Making room for this residence, however, will mean demolishing the five Dal houses, including the new Grad House, that are currently occupying the site, most of which are in good condition or have been recently renovated.

Indeed, every single house owned by Dal on Studley campus has been listed as a “priority building” by the planners, a label used to identify “those properties considered to be of significance to the plan for future campus development.” This doesn’t mean they will necessarily be torn down, but it doesn’t mean they’ll be protected either.

In this era of “sustainability,” while new development might promise greater efficiency and more environmentally friendly design, razing perfectly good buildings hardly strikes one as following the sustainability mantra. But that’s a question for an engineer to tackle, and besides, there are other more important reasons to be distressed by the proposed demolitions and new residence building.

To start with, there’s the architectural heritage argument. Built in the 1920s and 1930s, the LeMarchant Street houses are not only some of the oldest buildings on Studley, but they help to integrate campus with the surrounding residential neighbourhood through their scale and style. It’s these houses that give Dal its uniquely Maritime feel, setting it apart from other Canadian university campuses – a draw for many out-of-province students.

They also provide intimate spaces for important student and community services that rely on the more personal and relaxed atmosphere the houses provide. In fact, most of the university services involving the greater community can be found in these old houses, like the Dalhousie Women’s Centre, the Native Counselling Unit, the College of Continuing Education, the School of Social Work and the Transition Year Program offices, not to mention almost all of Dalhousie’s remaining non-traditional residences.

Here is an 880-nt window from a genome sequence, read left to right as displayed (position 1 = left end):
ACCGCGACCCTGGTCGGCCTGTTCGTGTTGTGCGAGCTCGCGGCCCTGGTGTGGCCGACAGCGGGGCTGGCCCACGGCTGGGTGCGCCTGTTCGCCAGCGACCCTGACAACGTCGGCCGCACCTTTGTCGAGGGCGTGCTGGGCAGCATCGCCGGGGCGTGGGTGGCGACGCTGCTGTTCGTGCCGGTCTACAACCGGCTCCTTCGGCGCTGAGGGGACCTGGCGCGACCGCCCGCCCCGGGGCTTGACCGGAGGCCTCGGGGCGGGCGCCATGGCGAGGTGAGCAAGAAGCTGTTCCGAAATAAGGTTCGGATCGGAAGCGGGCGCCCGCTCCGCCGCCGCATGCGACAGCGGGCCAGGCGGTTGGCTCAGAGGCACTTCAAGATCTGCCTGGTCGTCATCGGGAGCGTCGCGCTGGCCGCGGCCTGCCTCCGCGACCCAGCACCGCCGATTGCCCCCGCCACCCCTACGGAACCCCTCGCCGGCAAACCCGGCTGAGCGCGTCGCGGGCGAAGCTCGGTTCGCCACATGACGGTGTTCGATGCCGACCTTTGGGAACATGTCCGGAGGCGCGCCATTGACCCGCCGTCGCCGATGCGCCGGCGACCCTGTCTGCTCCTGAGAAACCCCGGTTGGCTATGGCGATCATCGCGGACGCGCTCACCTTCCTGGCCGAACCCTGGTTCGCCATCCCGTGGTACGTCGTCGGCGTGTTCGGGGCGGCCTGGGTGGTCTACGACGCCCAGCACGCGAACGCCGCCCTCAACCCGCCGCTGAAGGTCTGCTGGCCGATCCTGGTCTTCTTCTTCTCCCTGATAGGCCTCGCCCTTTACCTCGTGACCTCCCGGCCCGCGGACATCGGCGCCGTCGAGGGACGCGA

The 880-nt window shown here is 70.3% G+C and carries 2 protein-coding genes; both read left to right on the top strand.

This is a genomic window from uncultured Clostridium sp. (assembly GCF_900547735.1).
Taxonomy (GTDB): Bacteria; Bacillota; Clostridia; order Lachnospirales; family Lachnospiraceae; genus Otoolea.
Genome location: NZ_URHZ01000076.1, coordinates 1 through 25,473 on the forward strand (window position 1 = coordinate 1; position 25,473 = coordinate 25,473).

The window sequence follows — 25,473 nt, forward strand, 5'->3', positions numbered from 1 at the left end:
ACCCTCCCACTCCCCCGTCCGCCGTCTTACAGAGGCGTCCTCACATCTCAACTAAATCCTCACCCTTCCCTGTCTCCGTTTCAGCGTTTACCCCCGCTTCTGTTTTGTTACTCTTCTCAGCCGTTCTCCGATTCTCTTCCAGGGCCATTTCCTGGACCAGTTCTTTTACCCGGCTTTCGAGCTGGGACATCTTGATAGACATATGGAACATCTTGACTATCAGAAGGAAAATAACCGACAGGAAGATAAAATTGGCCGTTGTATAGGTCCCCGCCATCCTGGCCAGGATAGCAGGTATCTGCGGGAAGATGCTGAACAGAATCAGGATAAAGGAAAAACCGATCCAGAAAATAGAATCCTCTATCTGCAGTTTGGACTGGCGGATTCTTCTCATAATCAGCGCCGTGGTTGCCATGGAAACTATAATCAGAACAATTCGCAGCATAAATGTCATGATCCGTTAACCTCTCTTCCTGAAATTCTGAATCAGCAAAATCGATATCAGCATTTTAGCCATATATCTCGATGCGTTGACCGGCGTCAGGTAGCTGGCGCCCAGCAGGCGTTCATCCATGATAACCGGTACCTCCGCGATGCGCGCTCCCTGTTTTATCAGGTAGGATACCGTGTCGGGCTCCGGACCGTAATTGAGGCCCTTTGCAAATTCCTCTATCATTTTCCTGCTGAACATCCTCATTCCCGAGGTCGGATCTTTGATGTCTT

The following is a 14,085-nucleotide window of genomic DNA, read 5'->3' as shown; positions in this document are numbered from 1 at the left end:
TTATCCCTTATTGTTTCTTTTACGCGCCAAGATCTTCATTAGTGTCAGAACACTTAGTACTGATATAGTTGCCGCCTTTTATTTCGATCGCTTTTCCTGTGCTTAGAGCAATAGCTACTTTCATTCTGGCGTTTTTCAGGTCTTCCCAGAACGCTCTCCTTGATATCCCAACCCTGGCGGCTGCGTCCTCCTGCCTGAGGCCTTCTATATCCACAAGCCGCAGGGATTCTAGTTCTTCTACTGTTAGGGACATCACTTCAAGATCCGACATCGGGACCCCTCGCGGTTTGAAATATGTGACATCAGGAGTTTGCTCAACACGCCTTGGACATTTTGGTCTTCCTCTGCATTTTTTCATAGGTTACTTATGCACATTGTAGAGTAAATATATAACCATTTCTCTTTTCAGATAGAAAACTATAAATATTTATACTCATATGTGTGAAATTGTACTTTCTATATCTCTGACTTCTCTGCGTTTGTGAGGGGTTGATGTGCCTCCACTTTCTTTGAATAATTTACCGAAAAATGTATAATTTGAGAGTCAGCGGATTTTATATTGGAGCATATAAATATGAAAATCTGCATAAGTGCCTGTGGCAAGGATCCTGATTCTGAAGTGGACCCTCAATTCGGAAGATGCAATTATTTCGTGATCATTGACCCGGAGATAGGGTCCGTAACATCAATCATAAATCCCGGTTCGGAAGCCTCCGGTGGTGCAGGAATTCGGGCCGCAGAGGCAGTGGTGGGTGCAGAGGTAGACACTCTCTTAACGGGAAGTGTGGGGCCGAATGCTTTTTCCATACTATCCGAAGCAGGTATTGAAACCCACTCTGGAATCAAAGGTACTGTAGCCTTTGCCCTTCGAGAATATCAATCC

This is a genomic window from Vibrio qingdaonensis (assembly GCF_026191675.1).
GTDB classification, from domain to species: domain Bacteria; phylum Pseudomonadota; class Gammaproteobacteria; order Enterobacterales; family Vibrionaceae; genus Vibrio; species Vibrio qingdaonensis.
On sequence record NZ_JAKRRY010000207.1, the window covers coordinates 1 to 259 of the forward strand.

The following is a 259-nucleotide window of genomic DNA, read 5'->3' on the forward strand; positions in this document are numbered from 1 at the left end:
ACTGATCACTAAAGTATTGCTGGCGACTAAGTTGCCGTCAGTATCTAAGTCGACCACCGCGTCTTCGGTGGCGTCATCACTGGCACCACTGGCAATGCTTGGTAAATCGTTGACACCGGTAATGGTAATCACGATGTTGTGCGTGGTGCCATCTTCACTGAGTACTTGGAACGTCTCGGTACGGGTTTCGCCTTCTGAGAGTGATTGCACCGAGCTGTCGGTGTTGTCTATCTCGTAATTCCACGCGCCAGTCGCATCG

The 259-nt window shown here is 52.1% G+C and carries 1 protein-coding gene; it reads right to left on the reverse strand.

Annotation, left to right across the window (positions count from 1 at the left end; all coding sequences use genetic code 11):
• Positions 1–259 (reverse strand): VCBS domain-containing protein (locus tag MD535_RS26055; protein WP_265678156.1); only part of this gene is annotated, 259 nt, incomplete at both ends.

But even for the majority of students who never step foot in these old houses, their demolition doesn’t bode well for the future of campus life.

The famous urban thinker Jane Jacobs once wrote that “old ideas can sometimes use new buildings. New ideas must use old buildings.” With momentum building for bringing more affordable and local food options onto campus, these new businesses and student societies will need places to serve from; the McCain lobby can only go so far.

But independent start-ups need appropriately sized spaces with affordable rent, not industrial-sized cafeterias with a big price tag that will surely come part and parcel with the “indoor concourse” proposed in the new residence building. So without even explicity writing it, the “food services, pharmacy, variety/convenience” described in the plan simply means more Sodexho, a Shoppers Drugmart or Lawton’s and another unremarkable Big General.